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Oil demand growth forecasts are higher. The glut is disappearing. Is it time to feel optimistic about oil markets again? Elsewhere, natural gas builds on heightened LNG feed gas volumes.

Oil trading

It’s been a choppy couple of weeks for oil, but, as of now, prices are starting to pick up again. WTI is trading at above $64 this morning. Brent is trading over $67. Will we see Brent breach $70 again soon?

It very well could do. There is a growing sense of optimism around oil markets this year. Global vaccination rollout is feeding into a quicker return to normality. Economic recovery is underway around the world too, driving oil demand upward.

Optimistic outlooks from the IEA and OPEC suggest demand recovery will increase in 2021, supported by rapid global economic growth. IEA puts world demand growth at 5.7 mbpd. The OPEC outlook suggests 5.95 mbpd, following the cartel’s decision to loosen its oil cuts and taper output upward towards June.

US commercial crude oil inventories decreased by 5.9 million barrels from the previous week, according to the latest EIA report. At 492.4 million barrels, US crude oil inventories are about 1% above the five year average for this time of year.

The oil glut that has built up across the pandemic appears to be over. In February, oil stocks fell for the seventh month in a row across OECD countries. In the IEA’s April Oil Market Report, data shows Industry inventories declined by 55.8 million barrels, or by 2 million barrels per day (bpd), during February, led by a sharp draw of 66.8 million barrels in product inventories.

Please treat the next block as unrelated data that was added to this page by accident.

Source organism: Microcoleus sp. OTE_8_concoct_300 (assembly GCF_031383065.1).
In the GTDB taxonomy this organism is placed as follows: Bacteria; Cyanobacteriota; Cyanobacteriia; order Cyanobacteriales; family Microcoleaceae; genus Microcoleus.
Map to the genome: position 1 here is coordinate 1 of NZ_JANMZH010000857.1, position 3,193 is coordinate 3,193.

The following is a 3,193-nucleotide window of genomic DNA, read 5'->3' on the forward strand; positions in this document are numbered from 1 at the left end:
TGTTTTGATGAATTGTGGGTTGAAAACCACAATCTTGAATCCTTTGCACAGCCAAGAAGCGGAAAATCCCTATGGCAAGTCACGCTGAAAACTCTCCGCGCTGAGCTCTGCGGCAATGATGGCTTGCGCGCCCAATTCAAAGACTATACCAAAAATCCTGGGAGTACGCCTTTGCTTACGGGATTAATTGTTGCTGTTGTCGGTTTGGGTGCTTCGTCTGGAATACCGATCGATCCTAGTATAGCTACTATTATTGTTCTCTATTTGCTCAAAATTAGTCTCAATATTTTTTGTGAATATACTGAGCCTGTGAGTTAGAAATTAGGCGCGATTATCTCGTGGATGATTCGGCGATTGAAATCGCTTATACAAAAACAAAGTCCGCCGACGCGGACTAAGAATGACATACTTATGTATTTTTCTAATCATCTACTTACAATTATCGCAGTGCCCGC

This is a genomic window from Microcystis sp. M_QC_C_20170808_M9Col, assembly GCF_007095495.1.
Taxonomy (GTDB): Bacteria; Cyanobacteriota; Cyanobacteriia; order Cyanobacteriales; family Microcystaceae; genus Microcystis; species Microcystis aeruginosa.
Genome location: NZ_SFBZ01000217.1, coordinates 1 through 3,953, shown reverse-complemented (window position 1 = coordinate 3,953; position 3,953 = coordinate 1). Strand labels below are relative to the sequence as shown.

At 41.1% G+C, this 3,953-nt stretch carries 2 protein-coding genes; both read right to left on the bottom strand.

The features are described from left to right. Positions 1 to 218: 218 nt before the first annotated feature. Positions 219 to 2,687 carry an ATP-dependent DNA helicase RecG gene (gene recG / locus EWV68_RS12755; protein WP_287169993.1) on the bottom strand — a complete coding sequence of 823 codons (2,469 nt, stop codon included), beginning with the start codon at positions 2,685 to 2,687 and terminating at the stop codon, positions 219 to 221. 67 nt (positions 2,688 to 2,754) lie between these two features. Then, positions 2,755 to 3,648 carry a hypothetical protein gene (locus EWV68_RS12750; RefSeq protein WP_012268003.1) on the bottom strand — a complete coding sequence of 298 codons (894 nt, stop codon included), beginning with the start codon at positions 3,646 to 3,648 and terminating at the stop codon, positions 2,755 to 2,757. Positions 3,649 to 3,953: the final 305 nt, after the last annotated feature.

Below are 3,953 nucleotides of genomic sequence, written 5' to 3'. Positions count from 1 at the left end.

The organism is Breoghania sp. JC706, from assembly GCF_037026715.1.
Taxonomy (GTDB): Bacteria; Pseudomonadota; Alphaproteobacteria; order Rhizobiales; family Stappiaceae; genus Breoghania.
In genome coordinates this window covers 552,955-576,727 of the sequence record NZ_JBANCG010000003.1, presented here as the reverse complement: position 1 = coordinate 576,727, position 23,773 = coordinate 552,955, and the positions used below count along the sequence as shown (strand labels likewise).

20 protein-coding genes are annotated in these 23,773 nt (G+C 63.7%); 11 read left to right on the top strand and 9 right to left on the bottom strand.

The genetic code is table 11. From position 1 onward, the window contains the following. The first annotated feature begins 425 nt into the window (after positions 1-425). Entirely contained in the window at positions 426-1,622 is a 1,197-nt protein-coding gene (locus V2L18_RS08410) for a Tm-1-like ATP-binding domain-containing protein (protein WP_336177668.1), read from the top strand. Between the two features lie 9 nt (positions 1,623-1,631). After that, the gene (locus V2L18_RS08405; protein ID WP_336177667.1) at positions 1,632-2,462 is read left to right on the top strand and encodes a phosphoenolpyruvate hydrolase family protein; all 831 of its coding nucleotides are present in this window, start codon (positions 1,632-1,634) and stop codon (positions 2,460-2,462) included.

OPEC and allies also committed to tapering up production volumes at its April meeting. Towards June, output will increase in line with demand expectations. OPEC+ producers will now add 2m/bpd to global supplies over the coming month. Saudi Arabia will also be unwinding its self-imposed 1m/bpd cut.

More oil will be hitting be on the markets soon. That should feed into stronger prices. Pre-pandemic oil demand is still some way off, but the optimism is there amongst oil’s key players.

Natural gas trading

Last week was a strong week for natural gas. Prices hit their highest levels since March, driven by higher LNG demand and cooler temperatures throughout the US.

LNG feed gas volumes are a key support. European and Asian imports are expected to keep demand high for feed gas. Volumes flirted with 2021 highs last week, reaching 11 Bcf.

US weather outlooks suggest cooler temperatures will remain throughout the next two weeks. Warmer spring weather will return by the end of the month.

EIA in its latest natural gas storage report says total stocks now stand at 1.845 Tcf: down 242 Bcf from a year ago but 11 Bcf above the five-year average. Domestic supplies rose 61 billion cubic feet (Bcf) for the week ended April 9.

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